Premise 2 – Jesus came in the fullness of time appointed by God, suffered and died upon the cross, was buried in a rich man’s tomb, and on the 3rd day rose from the dead.

Conclusion: Jesus is the Messiah.

And so, this is the message preached by Paul to those in Thessalonica, and it says that only some of them were persuaded.


Now, Paul then went to Berea, and as it was his custom, went to the synagogue and reasoned, discussed, and preached the exact same thing, but notice the difference between the two cities, that while only some in Thessalonica came into belief, it says of those in Berea that “Many of them believed” (Acts 17:12).

What then was the difference?

“These were more fair-minded than those in Thessalonica, in that they received the word with all readiness, and searched the Scriptures daily to find out whether these things were so.” (Acts 17:11 NKJV)

So, how were they more “fair-minded,” of “noble?” Let’s look three words that describe this.

1. Readiness

“They received the word with all readiness.”

This word “readiness” in the Greek language means there was an eagerness, or a willingness. And it emphasizes both goodwill and an absence of prejudice. It is this word that I believe explains the real difference between these two cities.

In Thessalonica there were those who were so indoctrinated, or so set upon a certain doctrine or teaching, that they couldn’t even consider anything different or that might challenge their preconceived ideas. And so they not only caused a riot to stop this teaching, but also followed Paul to Berea to do the same thing there.

But this wasn’t the case in Berea. The Bereans had a good deal of integrity, as they were open to hear and evaluate the merits of what was being discussed by Paul based upon the Scriptures.

As Christians we need to be more like the Bereans, but unfortunately we’re more like the Thessalonians. And while we need to think critically, we shouldn’t enter into our conversations with others with our minds already made up.

I find this quite often, especially when I am asked to examine doctrine with others. What happens most of the time is that these people are more interested in being heard and having it their way than they are at making an honest and open evaluation.

What I get when I bring up Scriptures that speak about it differently that their position they say, “Well, the clear teaching of Scriptures say,” or “The majority of the Scriptures speak to my position,” and when I say, “Well if these others Scriptures speak against it, then what is the balance, and what would God want us to know.” But such a presentation, what I have found is that it falls upon deaf ears. It’s either their way or it’s no way.

And one last point before I move on is that being open to listen and hear is not the same thing as being gullible. It must line up with Scriptures, that is, the whole of God’s word and not that portion we like.

2. Examination

“And searched the Scriptures daily to find out whether these things were so”

Why do we need to search the Scriptures? I think the Apostle Paul said it best to Timothy.

“All Scripture is given by inspiration of God, and is profitable for doctrine, for reproof, for correction, for instruction in righteousness, that the man of God may be complete, thoroughly equipped for every good work.” (2 Timothy 3:15-17 NKJV)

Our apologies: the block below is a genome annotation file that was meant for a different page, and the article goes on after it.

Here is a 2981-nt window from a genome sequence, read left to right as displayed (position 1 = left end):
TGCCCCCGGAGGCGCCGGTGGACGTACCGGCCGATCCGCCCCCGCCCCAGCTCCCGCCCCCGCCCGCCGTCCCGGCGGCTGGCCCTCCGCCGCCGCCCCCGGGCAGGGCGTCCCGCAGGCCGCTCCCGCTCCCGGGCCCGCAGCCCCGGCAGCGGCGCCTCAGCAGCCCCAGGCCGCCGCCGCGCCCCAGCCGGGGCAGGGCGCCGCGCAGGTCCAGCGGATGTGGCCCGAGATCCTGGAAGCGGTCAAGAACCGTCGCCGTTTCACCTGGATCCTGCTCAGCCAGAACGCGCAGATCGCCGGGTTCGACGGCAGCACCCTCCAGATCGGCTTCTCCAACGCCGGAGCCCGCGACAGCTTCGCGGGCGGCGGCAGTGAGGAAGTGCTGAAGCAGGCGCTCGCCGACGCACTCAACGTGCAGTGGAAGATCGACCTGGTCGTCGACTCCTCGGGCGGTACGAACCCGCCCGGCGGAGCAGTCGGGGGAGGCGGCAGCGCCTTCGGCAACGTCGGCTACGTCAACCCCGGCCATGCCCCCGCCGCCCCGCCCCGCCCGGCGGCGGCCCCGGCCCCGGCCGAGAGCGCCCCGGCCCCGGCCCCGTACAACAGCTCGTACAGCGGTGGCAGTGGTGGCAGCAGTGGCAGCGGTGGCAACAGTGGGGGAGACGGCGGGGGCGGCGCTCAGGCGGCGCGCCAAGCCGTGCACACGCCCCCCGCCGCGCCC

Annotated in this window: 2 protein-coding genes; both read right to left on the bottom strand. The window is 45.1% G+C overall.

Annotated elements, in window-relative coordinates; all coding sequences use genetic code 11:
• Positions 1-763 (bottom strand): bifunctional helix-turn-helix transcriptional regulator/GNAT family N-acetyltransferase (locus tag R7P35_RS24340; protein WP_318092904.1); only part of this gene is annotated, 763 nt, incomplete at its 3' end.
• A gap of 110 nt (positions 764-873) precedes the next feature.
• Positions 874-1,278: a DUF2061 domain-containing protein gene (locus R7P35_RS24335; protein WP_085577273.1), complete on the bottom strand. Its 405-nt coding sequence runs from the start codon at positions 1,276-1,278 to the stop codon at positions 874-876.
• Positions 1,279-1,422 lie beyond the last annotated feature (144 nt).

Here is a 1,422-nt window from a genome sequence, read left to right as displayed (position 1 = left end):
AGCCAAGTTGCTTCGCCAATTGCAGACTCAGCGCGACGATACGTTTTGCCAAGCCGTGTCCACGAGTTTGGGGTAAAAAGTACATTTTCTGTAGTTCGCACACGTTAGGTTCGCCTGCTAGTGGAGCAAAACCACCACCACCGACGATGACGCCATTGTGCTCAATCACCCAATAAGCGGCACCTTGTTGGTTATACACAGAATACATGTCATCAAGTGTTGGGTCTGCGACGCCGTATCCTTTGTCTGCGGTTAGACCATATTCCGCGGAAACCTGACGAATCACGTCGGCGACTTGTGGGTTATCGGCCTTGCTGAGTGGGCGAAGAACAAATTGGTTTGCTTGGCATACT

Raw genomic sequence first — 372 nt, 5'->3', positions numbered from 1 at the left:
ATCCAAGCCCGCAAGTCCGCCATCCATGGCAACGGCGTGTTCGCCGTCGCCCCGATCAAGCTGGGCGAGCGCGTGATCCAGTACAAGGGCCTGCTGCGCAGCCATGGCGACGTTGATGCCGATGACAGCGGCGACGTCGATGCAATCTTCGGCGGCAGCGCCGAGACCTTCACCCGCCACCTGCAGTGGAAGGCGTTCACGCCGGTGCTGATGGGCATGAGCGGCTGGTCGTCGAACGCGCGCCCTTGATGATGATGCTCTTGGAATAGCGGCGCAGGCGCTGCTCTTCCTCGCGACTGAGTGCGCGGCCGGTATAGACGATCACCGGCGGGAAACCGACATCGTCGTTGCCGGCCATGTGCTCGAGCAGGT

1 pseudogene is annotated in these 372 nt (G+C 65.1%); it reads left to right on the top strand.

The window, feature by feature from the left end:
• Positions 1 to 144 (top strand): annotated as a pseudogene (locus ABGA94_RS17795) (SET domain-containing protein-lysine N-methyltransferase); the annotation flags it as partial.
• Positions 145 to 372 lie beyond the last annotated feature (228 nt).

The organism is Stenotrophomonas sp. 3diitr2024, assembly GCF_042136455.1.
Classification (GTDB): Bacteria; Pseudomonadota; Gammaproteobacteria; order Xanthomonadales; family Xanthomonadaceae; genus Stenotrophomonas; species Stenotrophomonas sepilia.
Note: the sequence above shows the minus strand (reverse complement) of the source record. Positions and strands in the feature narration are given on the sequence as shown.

And so, when we hear a bible teaching, we need to make sure that any teaching has a solid foundation in the Bible. But at the same time we need to acknowledge that there are some things that we will never know, that is, there exist divine mysteries.

Back in Deuteronomy 29:29, it says that “The secret things belong to the Lord our God, but the things revealed belong to us and to our children forever, that we may follow all the words of this law.” (Deuteronomy 29:29 NIV)

And through the prophet Isaiah the Lord says, “My thoughts are not your thoughts, nor are your ways My ways…For as the heavens are higher than the earth, so are My ways higher than your ways, and My thoughts than your thoughts.” (Isaiah 55:8-9 NKV)

And so, we need to examine what we are told and make sure it lines up with God’s word so that we can be equipped to fulfill God’s plans and purposes for our lives, for His church, and for this world that is lost and floundering.

3. Daily

“Searched the Scriptures daily”

To be like the Bereans, we need to search what the Bible has to say on a daily basis.

“But his delight is in the law of the Lord, and in His law he meditates day and night.” (Psalm 1:2 NKJV)

Why, what’s the end result? It is to find out more about Jesus whom we’ve come to believe in, and so we can be more like Him, more like Christ. This was Paul’s goal, when He said that he are to be imitators of him, as he was an imitator of Christ (1 Corinthians 11:1), that is he lived his life like Jesus lived His. He even said that for him to live is to be like Christ (Philippians 1:21), and thus he could do all things through Christ who gives him the strength (Philippians 4:13).

And so, why do we search the Scriptures on a daily basis, is so we can find more about Jesus Christ.

Jesus said, “You search the Scriptures, for in them you think you have eternal life; and these are they which testify of Me.” (John 5:39 NKJV)

And so, to be like the Bereans who were more fair-minded and noble, we need to, in all eagerness, search what the Scriptures have to say on a daily basis.


As I look at these two cities, there is a positive we can take from both.

First, in our witnessing, we should be like Paul in his methodology, that is, in our witness we need make the logical conclusion evident, that Jesus is the Messiah, that He is our Savior and Lord, and it is only through Him that we can have eternal life.

Second, in our reading and studying of God’s word, we should, like the Bereans, be open minded, putting away all preconceived ideas and doctrinal prejudices, and let the word of God speak for itself, without all of our attachments.